09. ANOHNI addresses a world at war with itself in her Wallpaper* guest editor interview
Born in Chichester, in the UK, musician and visual artist ANOHNI relocated with her family to Amsterdam for a year when she was seven, and later moved to California when she was ten. On moving to New York to study experimental theatre at NYU, she became involved in the city’s performance scene, starting her career as founder of a nightclub collective called Blacklips Performance Cult. In 1995, ANOHNI began staging trans-surrealist theatre as The Johnsons. In 1998, she assembled a group of musicians and performed her first concert as ‘Antony and the Johnsons’ at The Kitchen in NYC. After a world tour, her second album, I Am a Bird Now, released in 2005, was both a commercial and critical success, earning ANOHNI that year’s Mercury Music Prize.
In 2023, ANOHNI announced the launch of her fifth album under the name ANOHNI and the Johnsons, and she was also invited to be associate artist at the Holland Festival. Her lyrical programme included an orchestral performance of William Basinski’s contemplative masterpiece The Disintegration Loops, as well as the exhibition ‘She Who Saw Beautiful Things’, honouring ANOHNI’s former collaborator Julia Yasuda, and offering what she describes as ‘a vision of enlightened femininity and luxuriant androgyny persevering in memory despite existential threat’.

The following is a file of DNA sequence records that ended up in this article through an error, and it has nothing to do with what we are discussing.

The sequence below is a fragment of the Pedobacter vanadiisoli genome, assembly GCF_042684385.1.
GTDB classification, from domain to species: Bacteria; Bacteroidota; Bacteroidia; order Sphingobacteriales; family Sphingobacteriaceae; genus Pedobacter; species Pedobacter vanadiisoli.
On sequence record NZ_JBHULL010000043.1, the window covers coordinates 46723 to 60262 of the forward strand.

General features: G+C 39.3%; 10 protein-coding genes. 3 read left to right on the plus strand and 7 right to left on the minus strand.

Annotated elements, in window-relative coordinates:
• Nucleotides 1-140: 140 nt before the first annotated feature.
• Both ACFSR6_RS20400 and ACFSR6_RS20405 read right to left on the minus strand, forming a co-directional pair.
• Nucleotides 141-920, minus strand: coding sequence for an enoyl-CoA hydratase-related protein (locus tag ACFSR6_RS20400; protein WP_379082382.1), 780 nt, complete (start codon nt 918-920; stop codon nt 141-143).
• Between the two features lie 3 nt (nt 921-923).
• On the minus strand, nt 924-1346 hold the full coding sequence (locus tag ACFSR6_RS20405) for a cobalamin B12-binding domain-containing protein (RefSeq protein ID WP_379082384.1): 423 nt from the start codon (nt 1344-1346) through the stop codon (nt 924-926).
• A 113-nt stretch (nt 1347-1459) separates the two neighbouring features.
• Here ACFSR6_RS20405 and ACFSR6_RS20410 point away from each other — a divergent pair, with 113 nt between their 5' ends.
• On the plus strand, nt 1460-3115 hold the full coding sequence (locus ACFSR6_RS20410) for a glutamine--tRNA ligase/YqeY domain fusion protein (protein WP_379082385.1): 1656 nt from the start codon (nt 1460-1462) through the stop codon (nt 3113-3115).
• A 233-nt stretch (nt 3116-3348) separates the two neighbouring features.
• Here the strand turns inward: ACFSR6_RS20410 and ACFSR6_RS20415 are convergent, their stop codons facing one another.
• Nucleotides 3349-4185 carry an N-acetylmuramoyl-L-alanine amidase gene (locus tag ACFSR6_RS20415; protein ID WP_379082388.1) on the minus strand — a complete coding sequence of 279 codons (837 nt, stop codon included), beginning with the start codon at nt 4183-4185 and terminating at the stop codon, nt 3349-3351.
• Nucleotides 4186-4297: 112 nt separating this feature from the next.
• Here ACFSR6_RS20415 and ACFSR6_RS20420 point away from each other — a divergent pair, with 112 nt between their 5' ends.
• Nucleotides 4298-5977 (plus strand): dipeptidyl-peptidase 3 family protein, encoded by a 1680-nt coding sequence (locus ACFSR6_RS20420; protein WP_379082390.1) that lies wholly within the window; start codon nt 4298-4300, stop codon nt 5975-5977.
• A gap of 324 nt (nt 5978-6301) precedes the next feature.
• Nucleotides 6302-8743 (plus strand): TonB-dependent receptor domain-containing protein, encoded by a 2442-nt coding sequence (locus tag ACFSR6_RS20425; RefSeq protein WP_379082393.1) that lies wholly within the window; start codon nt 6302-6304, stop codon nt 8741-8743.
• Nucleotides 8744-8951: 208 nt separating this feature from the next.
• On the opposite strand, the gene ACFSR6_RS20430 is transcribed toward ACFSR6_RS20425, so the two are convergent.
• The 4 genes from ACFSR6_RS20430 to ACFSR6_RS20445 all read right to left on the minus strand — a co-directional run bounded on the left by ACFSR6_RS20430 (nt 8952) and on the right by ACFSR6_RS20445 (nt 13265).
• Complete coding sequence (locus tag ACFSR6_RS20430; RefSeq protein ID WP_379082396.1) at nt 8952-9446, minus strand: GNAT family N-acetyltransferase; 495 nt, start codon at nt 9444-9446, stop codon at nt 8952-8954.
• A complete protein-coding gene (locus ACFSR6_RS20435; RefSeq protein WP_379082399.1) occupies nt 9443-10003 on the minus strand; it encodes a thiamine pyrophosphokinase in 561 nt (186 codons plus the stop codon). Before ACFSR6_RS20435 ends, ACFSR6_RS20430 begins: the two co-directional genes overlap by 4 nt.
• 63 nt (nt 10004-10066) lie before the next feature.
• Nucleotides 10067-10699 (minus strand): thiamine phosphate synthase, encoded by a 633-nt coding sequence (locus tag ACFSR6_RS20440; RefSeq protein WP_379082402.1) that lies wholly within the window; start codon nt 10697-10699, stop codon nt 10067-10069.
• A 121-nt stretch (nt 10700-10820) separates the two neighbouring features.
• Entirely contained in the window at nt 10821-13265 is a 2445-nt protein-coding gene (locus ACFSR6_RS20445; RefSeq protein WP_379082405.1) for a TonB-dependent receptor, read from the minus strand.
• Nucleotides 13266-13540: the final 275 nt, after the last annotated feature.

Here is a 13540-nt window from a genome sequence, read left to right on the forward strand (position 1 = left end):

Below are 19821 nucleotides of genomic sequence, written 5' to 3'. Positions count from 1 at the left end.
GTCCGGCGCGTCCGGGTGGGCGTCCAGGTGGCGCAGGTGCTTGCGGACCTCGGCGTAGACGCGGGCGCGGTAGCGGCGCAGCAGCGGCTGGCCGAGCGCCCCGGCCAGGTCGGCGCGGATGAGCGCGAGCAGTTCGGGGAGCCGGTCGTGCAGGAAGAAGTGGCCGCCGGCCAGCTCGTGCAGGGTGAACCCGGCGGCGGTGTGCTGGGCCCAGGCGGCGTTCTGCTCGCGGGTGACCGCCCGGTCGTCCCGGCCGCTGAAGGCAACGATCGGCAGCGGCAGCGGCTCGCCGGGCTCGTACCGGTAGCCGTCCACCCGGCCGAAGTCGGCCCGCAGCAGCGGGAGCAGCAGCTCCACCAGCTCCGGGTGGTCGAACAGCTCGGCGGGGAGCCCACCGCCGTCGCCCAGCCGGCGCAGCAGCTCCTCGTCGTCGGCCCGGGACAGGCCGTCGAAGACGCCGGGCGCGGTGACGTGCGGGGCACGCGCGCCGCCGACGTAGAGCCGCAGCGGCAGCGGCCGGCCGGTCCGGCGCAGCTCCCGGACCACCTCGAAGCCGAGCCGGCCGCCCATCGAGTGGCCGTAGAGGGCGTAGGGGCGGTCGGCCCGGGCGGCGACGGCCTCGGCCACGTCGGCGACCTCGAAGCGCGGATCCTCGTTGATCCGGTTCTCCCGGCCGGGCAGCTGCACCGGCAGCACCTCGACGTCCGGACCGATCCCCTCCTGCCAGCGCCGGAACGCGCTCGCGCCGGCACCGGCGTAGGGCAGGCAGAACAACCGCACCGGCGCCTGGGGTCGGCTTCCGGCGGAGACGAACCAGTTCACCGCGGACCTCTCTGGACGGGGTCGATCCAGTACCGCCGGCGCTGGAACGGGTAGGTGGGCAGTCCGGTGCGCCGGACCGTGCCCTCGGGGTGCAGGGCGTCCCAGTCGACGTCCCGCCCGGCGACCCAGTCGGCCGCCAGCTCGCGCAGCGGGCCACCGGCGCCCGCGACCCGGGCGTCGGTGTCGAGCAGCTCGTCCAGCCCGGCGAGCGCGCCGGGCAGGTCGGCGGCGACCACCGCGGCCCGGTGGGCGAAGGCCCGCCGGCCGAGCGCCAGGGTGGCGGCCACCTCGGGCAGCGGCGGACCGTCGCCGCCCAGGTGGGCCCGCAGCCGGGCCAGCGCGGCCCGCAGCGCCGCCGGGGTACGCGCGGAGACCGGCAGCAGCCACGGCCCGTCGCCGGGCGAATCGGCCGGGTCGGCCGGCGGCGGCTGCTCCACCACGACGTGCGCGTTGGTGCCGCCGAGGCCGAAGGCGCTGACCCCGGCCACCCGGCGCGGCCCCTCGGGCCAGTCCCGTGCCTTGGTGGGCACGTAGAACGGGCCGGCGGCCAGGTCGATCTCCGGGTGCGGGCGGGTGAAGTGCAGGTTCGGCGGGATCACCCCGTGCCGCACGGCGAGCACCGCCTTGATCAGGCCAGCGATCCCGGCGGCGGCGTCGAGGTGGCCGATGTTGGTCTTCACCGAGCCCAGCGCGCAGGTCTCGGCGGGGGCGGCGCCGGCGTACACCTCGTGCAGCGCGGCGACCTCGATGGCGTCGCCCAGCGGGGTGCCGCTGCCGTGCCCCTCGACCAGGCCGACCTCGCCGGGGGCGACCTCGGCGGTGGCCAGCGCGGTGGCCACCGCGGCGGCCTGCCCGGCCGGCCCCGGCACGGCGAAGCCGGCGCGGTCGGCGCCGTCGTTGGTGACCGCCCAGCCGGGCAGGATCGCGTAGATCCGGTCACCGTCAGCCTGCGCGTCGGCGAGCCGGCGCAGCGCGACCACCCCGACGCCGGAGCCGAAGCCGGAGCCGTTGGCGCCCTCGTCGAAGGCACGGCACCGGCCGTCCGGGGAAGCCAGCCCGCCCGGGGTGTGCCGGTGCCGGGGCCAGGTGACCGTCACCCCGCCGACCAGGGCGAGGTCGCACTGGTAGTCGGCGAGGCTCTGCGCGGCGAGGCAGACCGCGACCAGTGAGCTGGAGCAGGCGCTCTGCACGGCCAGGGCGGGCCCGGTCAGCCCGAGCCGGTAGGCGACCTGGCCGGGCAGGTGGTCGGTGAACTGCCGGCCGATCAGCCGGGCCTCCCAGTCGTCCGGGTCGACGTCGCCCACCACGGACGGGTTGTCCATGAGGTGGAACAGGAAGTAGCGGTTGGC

10. Shirin Neshat on women’s rights, oppression and the Middle East
For the first time in a long time, Neshat has turned her lens to the Middle East and is looking at the subject of sexual assault and captivity in Iran. The powerful new works have her signature motifs – striking photography in black and white, combined with handwritten calligraphy in Farsi – but there is a directness that speaks to her earlier work. She is inspired by the Women, Life, Freedom movement in Iran, and is tackling her subject matter head-on.
Neshat left Iran aged 17 and has lived in the United States since then. She began making art in earnest after visiting Iran in the early 1990s, and has since gained a reputation as an important activist voice as well as a renowned artist and filmmaker. She has directed three feature films, Women Without Men (2009), which was awarded the Silver Lion Award for Best Director at the 66th Venice International Film Festival; Looking For Oum Kulthum (2017); and Land of Dreams (2021).